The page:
On the relevance of humanist studies

This speech was delivered during the College of Arts and Letters graduate recognition rites on April 22, 2010, in the University of the Philippines Diliman Theater.

Friends and family, faculty, fellow graduates, lend me your ears. I will try to keep this short—especially for those of us of the ADD generation. I would love to make you all laugh this morning. Unfortunately, I’m not particularly gifted in the humor department. So, I guess, the best thing I can do is to say something relevant, to touch you in some way.

It’s funny how I set up relevance as an objective when what we have been studying in this college for the past four (or more) years seldom comes across to other people as relevant. While our high school batchmates went off to study engineering or accountancy or nursing, we sauntered off to the College of Arts and Letters and took up the likes of Malikhaing Pagsulat, Speech Communication, and Art Studies—to the general puzzlement of our peers and the protestations of our parents. How many times have we heard comments like “What the hell is that?” or “But what will you do after graduation, Anak? Maghihirap ka!” It’s all well and good if you took up English Studies as a pre-law course, or European Languages to become some bigshot diplomat, or if you’re counting on a call center job waiting in the wings. But what about those of us who dreamed of becoming museum curators or performance artists or poets? What does the big, bad, materialistic world have in store for us?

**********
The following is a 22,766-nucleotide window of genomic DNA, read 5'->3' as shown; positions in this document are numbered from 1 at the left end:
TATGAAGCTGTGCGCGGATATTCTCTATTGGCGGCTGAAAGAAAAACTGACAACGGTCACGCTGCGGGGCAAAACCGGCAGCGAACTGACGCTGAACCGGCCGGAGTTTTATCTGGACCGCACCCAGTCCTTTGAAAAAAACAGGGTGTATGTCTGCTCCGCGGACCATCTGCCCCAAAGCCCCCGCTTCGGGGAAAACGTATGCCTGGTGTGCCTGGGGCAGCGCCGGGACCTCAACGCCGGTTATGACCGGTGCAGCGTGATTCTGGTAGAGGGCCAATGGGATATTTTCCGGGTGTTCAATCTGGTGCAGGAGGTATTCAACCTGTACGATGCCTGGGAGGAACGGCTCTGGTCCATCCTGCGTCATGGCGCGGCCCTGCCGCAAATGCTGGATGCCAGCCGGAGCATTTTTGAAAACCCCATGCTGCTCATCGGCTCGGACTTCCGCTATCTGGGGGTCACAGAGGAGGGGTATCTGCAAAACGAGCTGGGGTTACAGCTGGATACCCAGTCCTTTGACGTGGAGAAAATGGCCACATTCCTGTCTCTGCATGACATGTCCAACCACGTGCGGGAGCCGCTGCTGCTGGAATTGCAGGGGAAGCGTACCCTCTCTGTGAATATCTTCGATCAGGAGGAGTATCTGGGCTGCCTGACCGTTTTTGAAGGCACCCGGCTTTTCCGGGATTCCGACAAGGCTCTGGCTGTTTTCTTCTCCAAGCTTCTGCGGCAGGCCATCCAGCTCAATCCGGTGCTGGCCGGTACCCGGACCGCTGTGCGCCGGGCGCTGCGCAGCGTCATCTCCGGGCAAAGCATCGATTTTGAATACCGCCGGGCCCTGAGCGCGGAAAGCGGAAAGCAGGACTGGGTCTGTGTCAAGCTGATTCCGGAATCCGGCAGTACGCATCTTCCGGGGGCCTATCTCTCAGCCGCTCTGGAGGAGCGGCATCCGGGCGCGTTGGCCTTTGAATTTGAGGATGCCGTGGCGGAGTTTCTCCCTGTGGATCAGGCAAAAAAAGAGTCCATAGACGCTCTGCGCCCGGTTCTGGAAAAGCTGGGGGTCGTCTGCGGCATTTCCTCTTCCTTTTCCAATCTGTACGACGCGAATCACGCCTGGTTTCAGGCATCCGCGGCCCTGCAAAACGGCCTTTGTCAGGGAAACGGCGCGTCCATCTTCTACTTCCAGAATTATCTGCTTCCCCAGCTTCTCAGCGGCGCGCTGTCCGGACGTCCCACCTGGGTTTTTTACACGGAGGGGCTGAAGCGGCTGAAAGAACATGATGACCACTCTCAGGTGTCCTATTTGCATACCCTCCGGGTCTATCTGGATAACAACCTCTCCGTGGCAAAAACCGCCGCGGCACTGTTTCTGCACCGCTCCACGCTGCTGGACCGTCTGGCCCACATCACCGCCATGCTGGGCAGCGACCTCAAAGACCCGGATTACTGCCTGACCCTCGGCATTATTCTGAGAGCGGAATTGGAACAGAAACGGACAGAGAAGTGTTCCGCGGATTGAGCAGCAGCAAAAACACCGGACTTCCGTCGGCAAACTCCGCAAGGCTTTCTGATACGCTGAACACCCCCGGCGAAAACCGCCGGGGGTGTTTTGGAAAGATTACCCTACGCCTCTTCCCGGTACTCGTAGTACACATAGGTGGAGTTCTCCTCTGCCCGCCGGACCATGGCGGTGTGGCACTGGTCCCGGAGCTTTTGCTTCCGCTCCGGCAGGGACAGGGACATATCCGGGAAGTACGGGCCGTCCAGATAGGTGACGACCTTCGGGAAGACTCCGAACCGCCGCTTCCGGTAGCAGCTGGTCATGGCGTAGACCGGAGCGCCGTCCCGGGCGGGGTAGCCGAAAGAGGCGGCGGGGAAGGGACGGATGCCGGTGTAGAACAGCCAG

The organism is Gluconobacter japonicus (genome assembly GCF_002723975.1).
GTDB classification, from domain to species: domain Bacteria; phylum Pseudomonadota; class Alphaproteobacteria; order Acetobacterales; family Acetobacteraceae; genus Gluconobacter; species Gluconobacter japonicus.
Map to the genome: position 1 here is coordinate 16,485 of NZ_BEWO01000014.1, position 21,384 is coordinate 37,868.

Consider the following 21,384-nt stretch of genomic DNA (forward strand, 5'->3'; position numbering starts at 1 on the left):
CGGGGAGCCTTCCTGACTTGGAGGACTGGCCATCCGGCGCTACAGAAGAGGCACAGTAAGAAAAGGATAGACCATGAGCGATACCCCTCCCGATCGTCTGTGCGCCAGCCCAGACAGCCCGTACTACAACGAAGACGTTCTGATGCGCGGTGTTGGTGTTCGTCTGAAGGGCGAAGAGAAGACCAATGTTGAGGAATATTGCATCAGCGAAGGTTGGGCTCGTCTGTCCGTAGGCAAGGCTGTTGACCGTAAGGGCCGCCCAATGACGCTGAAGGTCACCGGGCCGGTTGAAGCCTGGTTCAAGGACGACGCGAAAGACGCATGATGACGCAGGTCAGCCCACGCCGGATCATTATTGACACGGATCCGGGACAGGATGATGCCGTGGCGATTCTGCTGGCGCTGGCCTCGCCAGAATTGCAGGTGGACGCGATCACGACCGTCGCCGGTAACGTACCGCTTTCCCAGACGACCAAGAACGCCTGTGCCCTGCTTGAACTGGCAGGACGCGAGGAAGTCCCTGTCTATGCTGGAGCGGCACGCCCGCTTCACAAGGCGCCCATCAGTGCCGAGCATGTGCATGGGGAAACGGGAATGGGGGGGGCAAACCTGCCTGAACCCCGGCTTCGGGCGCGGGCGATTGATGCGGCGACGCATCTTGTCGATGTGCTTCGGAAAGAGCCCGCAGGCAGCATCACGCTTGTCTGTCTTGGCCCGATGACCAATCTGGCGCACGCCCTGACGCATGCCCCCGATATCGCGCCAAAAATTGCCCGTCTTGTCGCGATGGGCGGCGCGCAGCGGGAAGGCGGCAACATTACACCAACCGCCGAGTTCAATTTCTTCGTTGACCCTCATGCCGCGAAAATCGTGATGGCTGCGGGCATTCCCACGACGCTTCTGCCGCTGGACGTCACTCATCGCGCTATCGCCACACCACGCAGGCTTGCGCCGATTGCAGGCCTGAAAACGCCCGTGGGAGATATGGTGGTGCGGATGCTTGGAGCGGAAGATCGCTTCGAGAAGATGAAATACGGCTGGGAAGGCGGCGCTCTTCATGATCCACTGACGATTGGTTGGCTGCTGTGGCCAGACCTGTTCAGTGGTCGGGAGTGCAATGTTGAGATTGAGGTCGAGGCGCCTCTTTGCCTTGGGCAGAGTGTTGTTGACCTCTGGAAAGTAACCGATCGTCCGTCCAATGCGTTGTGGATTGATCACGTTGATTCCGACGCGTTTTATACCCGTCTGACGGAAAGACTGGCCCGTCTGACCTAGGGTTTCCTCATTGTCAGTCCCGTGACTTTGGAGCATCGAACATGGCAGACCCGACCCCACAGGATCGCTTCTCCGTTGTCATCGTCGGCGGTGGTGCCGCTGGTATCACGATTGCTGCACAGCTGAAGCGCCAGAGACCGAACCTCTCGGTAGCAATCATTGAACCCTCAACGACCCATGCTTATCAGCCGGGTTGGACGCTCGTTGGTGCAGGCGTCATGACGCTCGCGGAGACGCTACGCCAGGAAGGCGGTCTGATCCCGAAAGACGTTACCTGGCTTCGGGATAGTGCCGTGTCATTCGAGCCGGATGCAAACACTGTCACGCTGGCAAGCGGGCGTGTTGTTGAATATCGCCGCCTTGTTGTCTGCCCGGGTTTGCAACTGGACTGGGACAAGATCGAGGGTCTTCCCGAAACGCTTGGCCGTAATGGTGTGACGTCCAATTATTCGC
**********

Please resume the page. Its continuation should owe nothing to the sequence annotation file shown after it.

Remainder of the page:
I find it sad that in a world that judges people by the number of cars they own or the gadgets they flaunt, the sort of work we do is often considered a waste of time, a waste of brains. And in a country where not everybody can afford to read books or watch plays, or even go to college, our studies seem removed from reality—mere pastimes indulged in by the relatively privileged. Yet the things we’ve learned in this college have opened our eyes, more than anything, to our condition as a Third World country, to the systems of social inequity and oppression, to the idea that Lady Gaga can be a symbol of so many things—of postfeminism, of the American surplus economy, of how creative “plagiarism” and borrowing can produce and redefine art and originality, and what have you. My point is that our studies in this college have stimulated us to do away with our ideological blinders, to raise our social consciousness, to think. It made us more aware of the vast world out there and all the concerns surrounding it, and how we must learn to live for something greater than ourselves.

Some people may not look too highly on what we do because our work doesn’t always translate to tangible and lucrative products. These people—they fail to realize the transformative nature of art. Artistic creation is not a passive act. Cultural products should not be considered mere artifacts—dead and displayed on a fancy shelf. Art has the potency to drive us towards social emancipation and renewal. In a demoralized country where the highest artistic honors are given to a hack moviemaker who made billions out of sensationalist films, where people are distracted by shows like Wowowee from the abuses and the alarming political machinations of those in power, we, with our words and our stages and our critiques, we remain significant.